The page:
Beware of Sugar

Fructose and Sucrose. Strawberry and granulated sugar.

These days, sugar gets a bad rap. Sugar, however, its a natural part of life and what our bodies live off of every single day. There are many different forms of sugar, or carbohydrates, that occur in the world. The sugar that we use for energy is called glucose. Everything we eat eventually gets converted to glucose to give our body energy to function. However, the foods that we usually eat don’t occur as glucose. For example, fruit contains fructose, milk contains lactose, malt contains maltose. When looking at ingredients, words that end in -ose or contain the word ‘syrup’ will generally be a sugar.

Since sugar or carbohydrates are necessary for human digestion, there’s no reason to avoid them. However, it is important not to have too much of it. Unfortunately, in today’s society, it’s a little more difficult to watch out for. Processed and fast foods are all around us and readily available anywhere we go. These processed foods generally contain loads of hidden added sugar. Why do you think most commercially produced breakfast cereals tastes so good?!  Manufacturers hide these sugars in the ingredients lists with unrecognizable names such as dextrose or sucrose. They also might have names that deceive you into thinking they are natural or healthy sugars, such as corn syrup, molasses, beet sugar, or rice syrups just to name a few. These are highly processed sugars that, according to research, can lead to weight gain and diseases such as type 2 diabetes, atherosclerosis (plaque build-up in arteries), high cholesterol and heart diseases. Processed sugars are refined and modified, and serve as empty calories, meaning they don’t add any nutritional benefits or carry any nutrients.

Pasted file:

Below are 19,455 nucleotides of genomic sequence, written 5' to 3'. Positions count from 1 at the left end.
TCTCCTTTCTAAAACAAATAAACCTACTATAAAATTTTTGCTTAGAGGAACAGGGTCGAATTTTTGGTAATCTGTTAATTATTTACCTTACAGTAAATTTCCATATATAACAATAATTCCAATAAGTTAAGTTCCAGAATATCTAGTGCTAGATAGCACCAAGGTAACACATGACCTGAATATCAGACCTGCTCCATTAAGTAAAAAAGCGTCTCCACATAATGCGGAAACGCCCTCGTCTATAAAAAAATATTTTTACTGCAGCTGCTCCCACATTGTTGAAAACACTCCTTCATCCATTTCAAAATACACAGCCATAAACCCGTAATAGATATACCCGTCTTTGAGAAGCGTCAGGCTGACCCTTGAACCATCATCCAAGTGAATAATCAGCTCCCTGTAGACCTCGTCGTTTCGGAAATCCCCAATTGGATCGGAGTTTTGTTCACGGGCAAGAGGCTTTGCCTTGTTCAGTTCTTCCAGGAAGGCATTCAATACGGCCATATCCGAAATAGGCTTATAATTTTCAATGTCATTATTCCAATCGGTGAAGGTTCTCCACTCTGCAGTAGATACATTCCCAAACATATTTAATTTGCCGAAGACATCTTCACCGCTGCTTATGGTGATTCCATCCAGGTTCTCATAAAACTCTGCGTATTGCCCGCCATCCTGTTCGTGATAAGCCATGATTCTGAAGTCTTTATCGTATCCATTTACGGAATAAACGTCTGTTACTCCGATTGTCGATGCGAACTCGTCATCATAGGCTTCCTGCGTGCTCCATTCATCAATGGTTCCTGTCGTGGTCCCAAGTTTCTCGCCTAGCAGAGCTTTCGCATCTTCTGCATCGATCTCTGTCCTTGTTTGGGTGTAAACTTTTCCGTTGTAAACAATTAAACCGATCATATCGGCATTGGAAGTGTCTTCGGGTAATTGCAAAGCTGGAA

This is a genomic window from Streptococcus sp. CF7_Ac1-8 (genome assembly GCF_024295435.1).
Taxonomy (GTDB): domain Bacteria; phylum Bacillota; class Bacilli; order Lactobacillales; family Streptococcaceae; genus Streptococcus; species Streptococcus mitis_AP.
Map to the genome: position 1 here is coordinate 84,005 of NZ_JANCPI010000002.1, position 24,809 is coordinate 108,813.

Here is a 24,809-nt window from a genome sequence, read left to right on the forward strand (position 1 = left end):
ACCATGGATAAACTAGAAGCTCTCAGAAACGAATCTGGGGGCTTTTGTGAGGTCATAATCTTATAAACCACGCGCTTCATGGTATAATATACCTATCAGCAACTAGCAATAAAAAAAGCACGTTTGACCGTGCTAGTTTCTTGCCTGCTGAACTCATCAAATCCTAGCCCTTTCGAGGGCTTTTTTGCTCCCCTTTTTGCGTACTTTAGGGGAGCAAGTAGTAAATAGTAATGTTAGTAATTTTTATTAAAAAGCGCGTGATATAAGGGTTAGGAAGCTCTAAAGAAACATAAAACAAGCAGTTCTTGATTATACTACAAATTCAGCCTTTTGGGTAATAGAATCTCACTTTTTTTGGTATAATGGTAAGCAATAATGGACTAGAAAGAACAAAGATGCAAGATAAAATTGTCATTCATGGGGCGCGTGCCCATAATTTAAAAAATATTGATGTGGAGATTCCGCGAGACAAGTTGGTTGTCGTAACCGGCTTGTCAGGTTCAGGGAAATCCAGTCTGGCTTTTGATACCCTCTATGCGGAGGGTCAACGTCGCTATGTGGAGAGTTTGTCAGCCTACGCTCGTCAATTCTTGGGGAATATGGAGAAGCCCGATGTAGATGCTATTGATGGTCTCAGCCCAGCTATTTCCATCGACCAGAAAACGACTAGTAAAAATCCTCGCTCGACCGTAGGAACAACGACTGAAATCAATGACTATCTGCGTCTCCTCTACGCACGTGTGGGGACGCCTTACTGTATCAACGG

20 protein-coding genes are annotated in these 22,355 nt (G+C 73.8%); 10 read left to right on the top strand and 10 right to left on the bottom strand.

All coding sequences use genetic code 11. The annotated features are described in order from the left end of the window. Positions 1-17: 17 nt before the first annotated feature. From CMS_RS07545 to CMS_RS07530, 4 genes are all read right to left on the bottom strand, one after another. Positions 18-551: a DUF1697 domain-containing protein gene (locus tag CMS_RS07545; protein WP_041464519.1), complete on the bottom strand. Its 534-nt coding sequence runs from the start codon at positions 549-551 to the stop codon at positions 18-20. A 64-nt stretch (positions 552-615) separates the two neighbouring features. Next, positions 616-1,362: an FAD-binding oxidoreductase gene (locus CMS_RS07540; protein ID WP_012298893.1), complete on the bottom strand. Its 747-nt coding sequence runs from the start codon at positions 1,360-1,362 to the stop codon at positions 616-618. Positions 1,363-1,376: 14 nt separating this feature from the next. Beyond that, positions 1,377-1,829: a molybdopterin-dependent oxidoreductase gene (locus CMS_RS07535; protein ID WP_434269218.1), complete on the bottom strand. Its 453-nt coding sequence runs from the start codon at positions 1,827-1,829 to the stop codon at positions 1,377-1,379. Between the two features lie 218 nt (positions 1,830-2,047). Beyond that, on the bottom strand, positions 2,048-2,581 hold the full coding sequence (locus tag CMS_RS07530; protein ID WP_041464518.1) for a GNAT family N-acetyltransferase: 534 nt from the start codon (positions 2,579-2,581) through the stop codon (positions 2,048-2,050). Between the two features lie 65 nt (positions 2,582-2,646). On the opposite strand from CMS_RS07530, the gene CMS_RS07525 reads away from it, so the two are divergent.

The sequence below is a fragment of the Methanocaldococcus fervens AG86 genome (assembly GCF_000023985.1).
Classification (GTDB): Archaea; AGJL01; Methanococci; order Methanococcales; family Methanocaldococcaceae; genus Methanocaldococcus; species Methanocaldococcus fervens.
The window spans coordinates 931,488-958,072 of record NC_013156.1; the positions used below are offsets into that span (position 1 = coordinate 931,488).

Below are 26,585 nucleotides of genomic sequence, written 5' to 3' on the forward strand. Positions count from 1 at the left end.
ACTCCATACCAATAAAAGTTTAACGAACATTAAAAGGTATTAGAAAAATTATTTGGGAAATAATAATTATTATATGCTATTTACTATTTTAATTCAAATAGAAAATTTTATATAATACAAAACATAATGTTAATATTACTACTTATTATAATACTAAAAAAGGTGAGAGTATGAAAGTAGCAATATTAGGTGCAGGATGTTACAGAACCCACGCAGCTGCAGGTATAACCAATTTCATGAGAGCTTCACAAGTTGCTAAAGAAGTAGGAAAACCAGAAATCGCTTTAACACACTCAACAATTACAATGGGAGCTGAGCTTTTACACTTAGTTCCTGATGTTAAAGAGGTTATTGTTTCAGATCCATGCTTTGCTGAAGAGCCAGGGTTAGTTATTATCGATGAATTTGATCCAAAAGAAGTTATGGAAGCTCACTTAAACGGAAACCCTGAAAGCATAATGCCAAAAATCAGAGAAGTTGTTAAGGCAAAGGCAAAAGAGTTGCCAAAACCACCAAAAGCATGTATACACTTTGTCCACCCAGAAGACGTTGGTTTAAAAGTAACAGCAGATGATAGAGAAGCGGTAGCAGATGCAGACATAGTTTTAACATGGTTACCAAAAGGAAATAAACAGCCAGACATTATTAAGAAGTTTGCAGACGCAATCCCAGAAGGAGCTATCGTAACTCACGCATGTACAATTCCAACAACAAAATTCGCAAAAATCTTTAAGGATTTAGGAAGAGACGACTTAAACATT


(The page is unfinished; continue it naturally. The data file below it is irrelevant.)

Carbohydrates are found in most foods including fruits, vegetables and grains. A carbohydrate contains 4 calories per gram (proteins also contain 4 calories per gram, while fats contain 9 calories per gram). Carbohydrates can serve between 30-50% of your daily calories every day depending on one’s diet. However, added sugars found in candies and processed foods are different since they don’t serve a nutritional purpose and should be limited. Some health agencies recommend limiting your added sugar intake to 50 grams, or 10% of your calories per day. However, it is possible to consume a lot less or avoid it completely. Most people who have taken added sugar out of their diet have said to feeling more energized, healthier and slimmer.

While eating fruits and vegetables is important in one’s diet, there is such thing as too much. Some fruits contain a lot of sugar, which can spike your blood sugar levels and make you feel tired, cranky or moody when it crashes again moments later. A banana, for example, contain about 16 grams of sugar and when consumed on an empty stomach can make your blood sugar spike. Try eating it with some protein or healthy fats, such as a sugar-free nut butter, to control the rise of your blood sugar. Juices are also something to be careful for. While juices can contain healthy nutrients and vitamins, they are also very concentrated with sugar (commercial products usually also have added sugar). A normal serving size is only 4 fluid ounces, or half of a cup! With apple juice, that’s already 11 grams of sugar. In my opinion you’re better off eating an apple since you’ll get the benefits of the fibre with the same amount of sugar and nutrients.

Written by Lisanne.

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